The Consequences Of X-Ing Out Title X
The Trump administration has made several attempts to disrupt access to family planning and sexual health care and its efforts to fundamentally alter the Title X family planning program put our nation’s poor and low-income populations particularly at risk. By finalizing its harmful Title X rule, the administration is aiming to drastically change the nearly 50-year-old program that facilitates access to free or low-cost, high-quality family planning and sexual health care to millions of women, men and teens who otherwise might go without care. (Clare Coleman, 3/15)
Court Orders Parity Coverage For Mental Health, Addiction Treatment
For far too long, health insurers have been treating people with mental health and substance use disorders like second-class citizens. A federal court recently ruled that this must stop. Employers and regulators, take note. The ruling came in the case of Wit v. United Behavioral Health (UBH). A federal court in Northern California found that UBH, which manages behavioral health services for UnitedHealthcare and other health insurers, rejected the insurance claims of tens of thousands of people seeking mental health and substance use disorder treatment based on defective medical review criteria. In other words, the largest managed behavioral health care company in the country was found liable for protecting its bottom line at the expense of its members. (Former Reps. Patrick J. Kennedy and Jim Ramstad, 3/18)
Georgia's Heartbeat Abortion Bill Is Dangerous For Women Nationwide
Late on Thursday, March 7th, minutes before a key legislative deadline, the Georgia House of Representatives advanced HB 481, which proposes to outlaw nearly all abortions after six weeks of pregnancy. Now with the bill headed towards the Georgia Senate, women and girls may have to revert to unsafe ways to end their pregnancies if voters and lawmakers don’t act. Given that many women will not even realize they are pregnant prior to six weeks, common sense tells us the bill effectively bans abortion in Georgia. This policy is potentially lethal for women and girls across the state and it goes against medical and public health science. (Laura M. Gaydos, Elizabeth A. Mosely and Subasri Narasimhan, 3/16)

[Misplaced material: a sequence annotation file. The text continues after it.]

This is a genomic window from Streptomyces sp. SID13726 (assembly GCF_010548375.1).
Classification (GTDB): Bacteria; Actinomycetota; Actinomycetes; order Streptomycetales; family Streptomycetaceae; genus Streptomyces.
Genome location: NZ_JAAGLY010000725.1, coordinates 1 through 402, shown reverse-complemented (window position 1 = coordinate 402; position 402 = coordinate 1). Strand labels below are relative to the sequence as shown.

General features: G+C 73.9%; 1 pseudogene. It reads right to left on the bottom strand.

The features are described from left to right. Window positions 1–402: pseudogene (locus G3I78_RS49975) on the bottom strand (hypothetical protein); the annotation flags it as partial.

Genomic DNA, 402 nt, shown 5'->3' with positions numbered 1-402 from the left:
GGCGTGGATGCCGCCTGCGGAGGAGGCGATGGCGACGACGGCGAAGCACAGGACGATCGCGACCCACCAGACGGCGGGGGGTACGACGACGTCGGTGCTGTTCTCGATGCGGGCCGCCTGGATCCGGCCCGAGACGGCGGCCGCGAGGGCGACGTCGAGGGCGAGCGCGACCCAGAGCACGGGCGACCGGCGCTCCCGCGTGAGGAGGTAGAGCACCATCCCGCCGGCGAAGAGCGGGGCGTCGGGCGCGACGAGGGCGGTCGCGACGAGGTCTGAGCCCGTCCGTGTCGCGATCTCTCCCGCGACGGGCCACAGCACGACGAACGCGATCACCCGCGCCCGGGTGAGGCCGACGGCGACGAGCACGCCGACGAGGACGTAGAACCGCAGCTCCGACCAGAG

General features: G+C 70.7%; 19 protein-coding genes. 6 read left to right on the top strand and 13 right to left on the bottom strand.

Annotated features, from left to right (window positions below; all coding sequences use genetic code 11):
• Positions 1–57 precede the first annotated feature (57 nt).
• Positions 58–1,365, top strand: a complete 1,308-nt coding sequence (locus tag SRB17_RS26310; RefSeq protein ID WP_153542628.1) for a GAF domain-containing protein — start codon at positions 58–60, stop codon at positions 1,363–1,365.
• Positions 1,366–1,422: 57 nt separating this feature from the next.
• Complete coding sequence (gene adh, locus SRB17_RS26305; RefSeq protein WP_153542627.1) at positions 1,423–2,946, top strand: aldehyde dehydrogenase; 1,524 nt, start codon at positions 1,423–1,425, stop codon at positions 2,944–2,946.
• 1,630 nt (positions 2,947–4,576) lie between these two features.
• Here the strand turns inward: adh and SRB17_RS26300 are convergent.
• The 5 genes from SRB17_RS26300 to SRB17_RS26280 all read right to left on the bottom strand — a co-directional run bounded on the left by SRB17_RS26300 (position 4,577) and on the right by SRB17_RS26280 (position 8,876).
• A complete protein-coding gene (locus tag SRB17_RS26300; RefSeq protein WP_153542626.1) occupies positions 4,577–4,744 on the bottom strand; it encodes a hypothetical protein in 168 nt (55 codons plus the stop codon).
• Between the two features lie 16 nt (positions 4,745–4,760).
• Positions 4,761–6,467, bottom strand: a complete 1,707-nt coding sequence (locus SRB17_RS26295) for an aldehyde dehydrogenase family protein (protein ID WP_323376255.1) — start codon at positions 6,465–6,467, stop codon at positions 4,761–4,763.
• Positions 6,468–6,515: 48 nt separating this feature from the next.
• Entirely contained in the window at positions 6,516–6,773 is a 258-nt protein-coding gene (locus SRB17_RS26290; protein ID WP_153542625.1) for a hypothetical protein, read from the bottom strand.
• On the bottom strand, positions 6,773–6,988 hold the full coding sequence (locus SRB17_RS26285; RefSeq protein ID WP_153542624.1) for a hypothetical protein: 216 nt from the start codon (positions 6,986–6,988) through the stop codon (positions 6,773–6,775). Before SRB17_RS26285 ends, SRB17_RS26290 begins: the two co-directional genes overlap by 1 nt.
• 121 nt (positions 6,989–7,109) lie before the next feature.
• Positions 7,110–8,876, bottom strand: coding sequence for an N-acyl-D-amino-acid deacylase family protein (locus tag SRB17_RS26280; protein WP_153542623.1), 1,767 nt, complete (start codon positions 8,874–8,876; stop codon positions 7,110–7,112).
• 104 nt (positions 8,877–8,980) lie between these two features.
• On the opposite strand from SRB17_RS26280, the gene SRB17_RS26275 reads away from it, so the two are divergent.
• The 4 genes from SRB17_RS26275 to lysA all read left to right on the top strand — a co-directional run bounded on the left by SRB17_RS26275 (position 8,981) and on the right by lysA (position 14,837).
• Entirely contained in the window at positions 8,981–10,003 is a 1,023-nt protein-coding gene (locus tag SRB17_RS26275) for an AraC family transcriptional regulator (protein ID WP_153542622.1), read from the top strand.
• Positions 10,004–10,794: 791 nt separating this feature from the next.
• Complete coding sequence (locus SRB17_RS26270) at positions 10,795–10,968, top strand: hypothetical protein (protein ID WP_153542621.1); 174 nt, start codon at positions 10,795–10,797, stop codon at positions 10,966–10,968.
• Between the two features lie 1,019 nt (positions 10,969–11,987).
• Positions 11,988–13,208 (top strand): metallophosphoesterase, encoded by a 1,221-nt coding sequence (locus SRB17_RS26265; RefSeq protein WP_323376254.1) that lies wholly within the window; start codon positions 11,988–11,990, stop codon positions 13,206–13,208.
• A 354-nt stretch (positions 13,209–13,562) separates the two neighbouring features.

My Abortion Not Your Business, Politicians
The choice belongs to women who desperately want their babies, but cannot, for whatever reason, bring them into this world. It belongs to victims of sexual assault, whose babies were formed under violent circumstances. It belongs to the sister or cousin whose abortion you don’t know about and might not have approved of; for the coworker or friend-of-a-friend who had to drive to another state or borrow money just to get the health care they needed. (Chelsea McIntosh, 3/16)
Preventive Health Is The Key Improving Our Health Outcomes
During the 20th century, America’s commitment to preventive health efforts such as water purification and vaccinations all but eradicated many deadly illnesses and, in the process, extended the average life expectancy by three decades, from 47 years in 1900 to 77 in 1999. The historic success of public health initiatives invites an obvious question. Why in the 21st century do we accept a “sick-care” system that drains our treasure after disease strikes while giving prevention the short shrift? (Ed Greissing, 3/16)
In America, The Process Of Becoming A Doctor Can Prove Fatal